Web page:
You may have seen yesterday’s New York Times story about ratings on Uber, AirBNB, and similar outfits. Customers rate providers, but providers also rate customers. And guess what: As coarse as a five-point scale may seem, actual ratings tend to be worse. Forget the shades of gray, you’re probably either terrific or terrible.
Welcome to a chilling thought. This is what a “data driven culture” could be among the late adopters— a warning those of us who worship “data-driven culture” should be careful what we wish for. Is the failure of business intelligence’s failure to penetrate beyond the present beachhead such a bad thing? The Times story makes me wonder: Which comes first, tools or intelligence?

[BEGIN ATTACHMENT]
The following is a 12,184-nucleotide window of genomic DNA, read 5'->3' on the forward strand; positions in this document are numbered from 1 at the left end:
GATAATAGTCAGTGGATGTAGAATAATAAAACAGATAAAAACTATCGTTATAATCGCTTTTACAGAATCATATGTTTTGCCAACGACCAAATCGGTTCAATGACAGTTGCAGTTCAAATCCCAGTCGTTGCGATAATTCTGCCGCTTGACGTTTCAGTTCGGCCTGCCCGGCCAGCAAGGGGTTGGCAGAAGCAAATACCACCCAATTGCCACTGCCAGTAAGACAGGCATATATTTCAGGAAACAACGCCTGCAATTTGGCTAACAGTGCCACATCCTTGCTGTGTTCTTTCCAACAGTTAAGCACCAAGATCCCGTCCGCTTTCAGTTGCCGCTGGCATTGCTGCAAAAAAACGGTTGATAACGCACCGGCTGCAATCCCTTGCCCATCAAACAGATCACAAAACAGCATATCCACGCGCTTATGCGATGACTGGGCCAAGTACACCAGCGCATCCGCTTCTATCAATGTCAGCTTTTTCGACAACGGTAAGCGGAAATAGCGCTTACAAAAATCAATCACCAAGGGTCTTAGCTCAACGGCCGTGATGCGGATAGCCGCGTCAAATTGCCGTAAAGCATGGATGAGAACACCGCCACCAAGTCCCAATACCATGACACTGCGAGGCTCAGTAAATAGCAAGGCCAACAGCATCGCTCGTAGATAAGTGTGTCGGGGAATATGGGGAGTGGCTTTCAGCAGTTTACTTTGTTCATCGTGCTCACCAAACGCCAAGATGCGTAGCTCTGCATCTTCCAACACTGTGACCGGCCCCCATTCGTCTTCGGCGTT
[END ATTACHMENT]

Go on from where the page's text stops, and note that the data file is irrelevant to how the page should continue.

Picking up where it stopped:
As important part of intelligence, we might say, is the ability to perceive subtle meaning. At least that’s the assumption underlying the design of most data analysis tools. No one needs SAS, QlikSense, or any of the others to recognize a gold mine glinting in the sun. But we do need data analysis to reveal the vein that, by the thinnest of margins, could turn a profit. And so-called “big data” offers even finer resolution on that picture, letting analysts study questions from many new aspects.
Perhaps you dispute the Doodler’s point. You say that the Uber example has nothing to do with data analysis. You say that the problem is in data quality! That would imply that those who submit data with hamfisted abandon would analyze that same kind of data with a sensitive touch — very unlikely.
What’s more likely is that, if true, the Uber and AirBNB experience portends a dark future for “data driven” cultures.
Read the Times story here. “Ratings Now Cut Both Ways, So Don’t Sass Your Uber Driver”